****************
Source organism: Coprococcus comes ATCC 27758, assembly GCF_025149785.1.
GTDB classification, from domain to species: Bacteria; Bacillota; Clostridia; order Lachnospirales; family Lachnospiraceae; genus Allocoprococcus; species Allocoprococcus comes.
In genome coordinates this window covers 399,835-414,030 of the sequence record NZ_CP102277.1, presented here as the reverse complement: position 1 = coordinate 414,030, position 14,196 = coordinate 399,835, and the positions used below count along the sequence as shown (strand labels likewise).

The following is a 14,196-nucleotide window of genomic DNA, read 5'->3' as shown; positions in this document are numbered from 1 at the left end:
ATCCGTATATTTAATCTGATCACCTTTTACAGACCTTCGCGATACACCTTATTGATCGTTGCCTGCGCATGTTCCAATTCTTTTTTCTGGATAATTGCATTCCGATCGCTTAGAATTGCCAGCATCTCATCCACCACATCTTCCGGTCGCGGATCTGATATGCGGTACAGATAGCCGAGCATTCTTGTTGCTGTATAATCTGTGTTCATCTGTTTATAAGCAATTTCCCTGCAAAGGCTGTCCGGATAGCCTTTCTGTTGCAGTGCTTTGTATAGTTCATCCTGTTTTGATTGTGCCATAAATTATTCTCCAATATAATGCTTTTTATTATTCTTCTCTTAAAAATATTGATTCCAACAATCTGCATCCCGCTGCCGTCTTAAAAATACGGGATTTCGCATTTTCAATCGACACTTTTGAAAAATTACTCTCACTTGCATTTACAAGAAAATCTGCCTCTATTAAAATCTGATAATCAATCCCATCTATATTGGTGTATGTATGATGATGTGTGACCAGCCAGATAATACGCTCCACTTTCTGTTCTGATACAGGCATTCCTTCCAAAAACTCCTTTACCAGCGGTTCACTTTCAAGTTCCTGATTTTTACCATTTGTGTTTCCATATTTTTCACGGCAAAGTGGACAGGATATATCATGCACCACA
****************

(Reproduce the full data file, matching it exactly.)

Source organism: Coprococcus comes ATCC 27758, assembly GCF_025149785.1.
GTDB classification, from domain to species: Bacteria; Bacillota; Clostridia; order Lachnospirales; family Lachnospiraceae; genus Allocoprococcus; species Allocoprococcus comes.
In genome coordinates this window covers 399,835-414,030 of the sequence record NZ_CP102277.1, presented here as the reverse complement: position 1 = coordinate 414,030, position 14,196 = coordinate 399,835, and the positions used below count along the sequence as shown (strand labels likewise).

The following is a 14,196-nucleotide window of genomic DNA, read 5'->3' as shown; positions in this document are numbered from 1 at the left end:
ATCCGTATATTTAATCTGATCACCTTTTACAGACCTTCGCGATACACCTTATTGATCGTTGCCTGCGCATGTTCCAATTCTTTTTTCTGGATAATTGCATTCCGATCGCTTAGAATTGCCAGCATCTCATCCACCACATCTTCCGGTCGCGGATCTGATATGCGGTACAGATAGCCGAGCATTCTTGTTGCTGTATAATCTGTGTTCATCTGTTTATAAGCAATTTCCCTGCAAAGGCTGTCCGGATAGCCTTTCTGTTGCAGTGCTTTGTATAGTTCATCCTGTTTTGATTGTGCCATAAATTATTCTCCAATATAATGCTTTTTATTATTCTTCTCTTAAAAATATTGATTCCAACAATCTGCATCCCGCTGCCGTCTTAAAAATACGGGATTTCGCATTTTCAATCGACACTTTTGAAAAATTACTCTCACTTGCATTTACAAGAAAATCTGCCTCTATTAAAATCTGATAATCAATCCCATCTATATTGGTGTATGTATGATGATGTGTGACCAGCCAGATAATACGCTCCACTTTCTGTTCTGATACAGGCATTCCTTCCAAAAACTCCTTTACCAGCGGTTCACTTTCAAGTTCCTGATTTTTACCATTTGTGTTTCCATATTTTTCACGGCAAAGTGGACAGGATATATCATGCACCACA